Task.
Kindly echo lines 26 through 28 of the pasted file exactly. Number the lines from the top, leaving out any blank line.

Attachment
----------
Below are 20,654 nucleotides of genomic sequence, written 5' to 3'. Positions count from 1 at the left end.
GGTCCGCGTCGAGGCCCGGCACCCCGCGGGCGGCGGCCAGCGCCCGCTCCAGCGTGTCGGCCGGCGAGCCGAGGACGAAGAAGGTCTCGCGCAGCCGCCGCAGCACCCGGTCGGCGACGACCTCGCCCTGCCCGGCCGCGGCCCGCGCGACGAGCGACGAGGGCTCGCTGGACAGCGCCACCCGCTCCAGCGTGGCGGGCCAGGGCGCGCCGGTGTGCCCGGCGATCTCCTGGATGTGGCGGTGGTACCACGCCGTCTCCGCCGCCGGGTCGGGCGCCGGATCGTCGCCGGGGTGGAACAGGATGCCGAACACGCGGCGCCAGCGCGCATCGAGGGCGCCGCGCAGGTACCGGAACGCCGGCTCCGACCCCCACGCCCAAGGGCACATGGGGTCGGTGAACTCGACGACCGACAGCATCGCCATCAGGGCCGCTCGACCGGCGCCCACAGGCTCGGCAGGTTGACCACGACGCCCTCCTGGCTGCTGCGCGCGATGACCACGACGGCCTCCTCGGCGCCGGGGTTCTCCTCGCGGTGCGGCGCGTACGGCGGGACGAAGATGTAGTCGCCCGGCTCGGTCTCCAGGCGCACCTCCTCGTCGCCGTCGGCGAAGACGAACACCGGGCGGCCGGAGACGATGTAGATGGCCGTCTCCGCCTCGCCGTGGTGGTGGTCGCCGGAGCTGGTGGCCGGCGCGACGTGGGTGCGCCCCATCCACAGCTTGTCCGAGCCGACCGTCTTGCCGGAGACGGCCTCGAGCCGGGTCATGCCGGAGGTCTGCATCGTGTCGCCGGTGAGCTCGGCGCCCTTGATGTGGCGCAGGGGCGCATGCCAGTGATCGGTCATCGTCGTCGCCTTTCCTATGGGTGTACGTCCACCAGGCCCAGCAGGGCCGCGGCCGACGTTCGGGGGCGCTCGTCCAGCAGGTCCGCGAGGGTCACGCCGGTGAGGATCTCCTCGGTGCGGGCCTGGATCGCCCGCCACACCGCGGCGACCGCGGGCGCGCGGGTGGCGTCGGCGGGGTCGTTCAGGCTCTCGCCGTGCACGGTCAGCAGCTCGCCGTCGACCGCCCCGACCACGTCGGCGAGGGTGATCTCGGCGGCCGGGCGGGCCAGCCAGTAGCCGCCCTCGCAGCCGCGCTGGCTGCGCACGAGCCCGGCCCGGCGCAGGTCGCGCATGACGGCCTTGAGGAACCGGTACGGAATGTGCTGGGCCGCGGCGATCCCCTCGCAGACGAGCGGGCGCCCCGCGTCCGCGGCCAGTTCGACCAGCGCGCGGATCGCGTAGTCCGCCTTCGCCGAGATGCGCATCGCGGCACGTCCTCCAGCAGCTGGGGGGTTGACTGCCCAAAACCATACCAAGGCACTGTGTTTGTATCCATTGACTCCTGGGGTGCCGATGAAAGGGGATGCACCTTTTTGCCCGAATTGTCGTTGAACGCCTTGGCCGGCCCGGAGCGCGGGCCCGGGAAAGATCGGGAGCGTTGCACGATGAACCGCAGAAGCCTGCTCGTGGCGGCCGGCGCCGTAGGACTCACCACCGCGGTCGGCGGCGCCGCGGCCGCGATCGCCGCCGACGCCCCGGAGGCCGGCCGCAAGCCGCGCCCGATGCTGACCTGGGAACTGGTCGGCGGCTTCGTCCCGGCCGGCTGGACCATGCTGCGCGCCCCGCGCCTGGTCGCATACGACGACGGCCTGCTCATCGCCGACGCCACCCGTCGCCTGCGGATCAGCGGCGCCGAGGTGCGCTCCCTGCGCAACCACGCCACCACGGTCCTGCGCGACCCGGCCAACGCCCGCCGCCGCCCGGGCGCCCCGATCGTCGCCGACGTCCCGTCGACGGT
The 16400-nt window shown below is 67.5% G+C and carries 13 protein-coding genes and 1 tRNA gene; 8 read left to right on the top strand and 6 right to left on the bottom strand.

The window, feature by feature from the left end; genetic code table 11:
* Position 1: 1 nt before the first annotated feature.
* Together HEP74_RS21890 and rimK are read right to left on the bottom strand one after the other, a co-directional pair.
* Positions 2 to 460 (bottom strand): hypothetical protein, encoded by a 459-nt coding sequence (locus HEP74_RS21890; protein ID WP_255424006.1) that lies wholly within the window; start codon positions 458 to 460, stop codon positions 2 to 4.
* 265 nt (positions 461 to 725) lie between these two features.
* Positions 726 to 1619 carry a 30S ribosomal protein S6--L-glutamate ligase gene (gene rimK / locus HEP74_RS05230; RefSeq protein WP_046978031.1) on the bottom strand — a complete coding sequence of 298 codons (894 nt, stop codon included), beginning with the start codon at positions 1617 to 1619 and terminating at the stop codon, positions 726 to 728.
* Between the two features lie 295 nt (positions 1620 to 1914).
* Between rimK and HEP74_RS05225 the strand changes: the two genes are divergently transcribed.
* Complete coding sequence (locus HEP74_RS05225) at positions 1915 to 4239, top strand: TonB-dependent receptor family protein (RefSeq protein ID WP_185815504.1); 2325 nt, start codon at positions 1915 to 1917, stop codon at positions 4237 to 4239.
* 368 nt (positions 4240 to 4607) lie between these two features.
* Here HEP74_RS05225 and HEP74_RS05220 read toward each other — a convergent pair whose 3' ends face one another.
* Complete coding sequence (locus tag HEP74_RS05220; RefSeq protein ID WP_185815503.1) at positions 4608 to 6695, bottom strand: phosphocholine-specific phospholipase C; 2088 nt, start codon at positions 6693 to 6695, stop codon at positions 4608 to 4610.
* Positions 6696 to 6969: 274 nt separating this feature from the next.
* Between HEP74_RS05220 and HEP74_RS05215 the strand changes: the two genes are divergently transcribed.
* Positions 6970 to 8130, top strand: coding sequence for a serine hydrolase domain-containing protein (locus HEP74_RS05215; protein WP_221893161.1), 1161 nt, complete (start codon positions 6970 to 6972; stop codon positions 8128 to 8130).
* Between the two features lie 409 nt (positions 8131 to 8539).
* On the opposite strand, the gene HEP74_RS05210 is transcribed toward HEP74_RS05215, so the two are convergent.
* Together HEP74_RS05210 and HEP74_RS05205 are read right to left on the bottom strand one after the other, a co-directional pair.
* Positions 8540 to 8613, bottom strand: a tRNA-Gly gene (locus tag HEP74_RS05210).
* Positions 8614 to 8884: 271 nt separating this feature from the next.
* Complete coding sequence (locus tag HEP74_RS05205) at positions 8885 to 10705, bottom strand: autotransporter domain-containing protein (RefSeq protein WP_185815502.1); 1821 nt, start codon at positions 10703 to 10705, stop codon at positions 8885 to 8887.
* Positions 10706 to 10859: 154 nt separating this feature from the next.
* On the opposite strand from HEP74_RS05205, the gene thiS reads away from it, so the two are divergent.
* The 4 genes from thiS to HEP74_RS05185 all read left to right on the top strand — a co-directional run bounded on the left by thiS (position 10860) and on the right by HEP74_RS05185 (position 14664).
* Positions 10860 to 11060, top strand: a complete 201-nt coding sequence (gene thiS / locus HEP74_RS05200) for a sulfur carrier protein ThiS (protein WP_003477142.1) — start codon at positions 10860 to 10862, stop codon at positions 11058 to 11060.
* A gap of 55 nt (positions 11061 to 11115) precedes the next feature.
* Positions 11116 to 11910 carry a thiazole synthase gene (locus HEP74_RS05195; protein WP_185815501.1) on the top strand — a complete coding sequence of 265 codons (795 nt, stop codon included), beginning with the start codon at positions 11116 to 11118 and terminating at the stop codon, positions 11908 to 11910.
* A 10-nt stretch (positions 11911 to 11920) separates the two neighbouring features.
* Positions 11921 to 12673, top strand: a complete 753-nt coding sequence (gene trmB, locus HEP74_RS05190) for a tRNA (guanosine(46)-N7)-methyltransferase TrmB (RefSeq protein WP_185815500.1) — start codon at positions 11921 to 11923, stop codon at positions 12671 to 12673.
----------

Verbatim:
* On the opposite strand from HEP74_RS05205, the gene thiS reads away from it, so the two are divergent.
* The 4 genes from thiS to HEP74_RS05185 all read left to right on the top strand — a co-directional run bounded on the left by thiS (position 10860) and on the right by HEP74_RS05185 (position 14664).
* Positions 10860 to 11060, top strand: a complete 201-nt coding sequence (gene thiS / locus HEP74_RS05200) for a sulfur carrier protein ThiS (protein WP_003477142.1) — start codon at positions 10860 to 10862, stop codon at positions 11058 to 11060.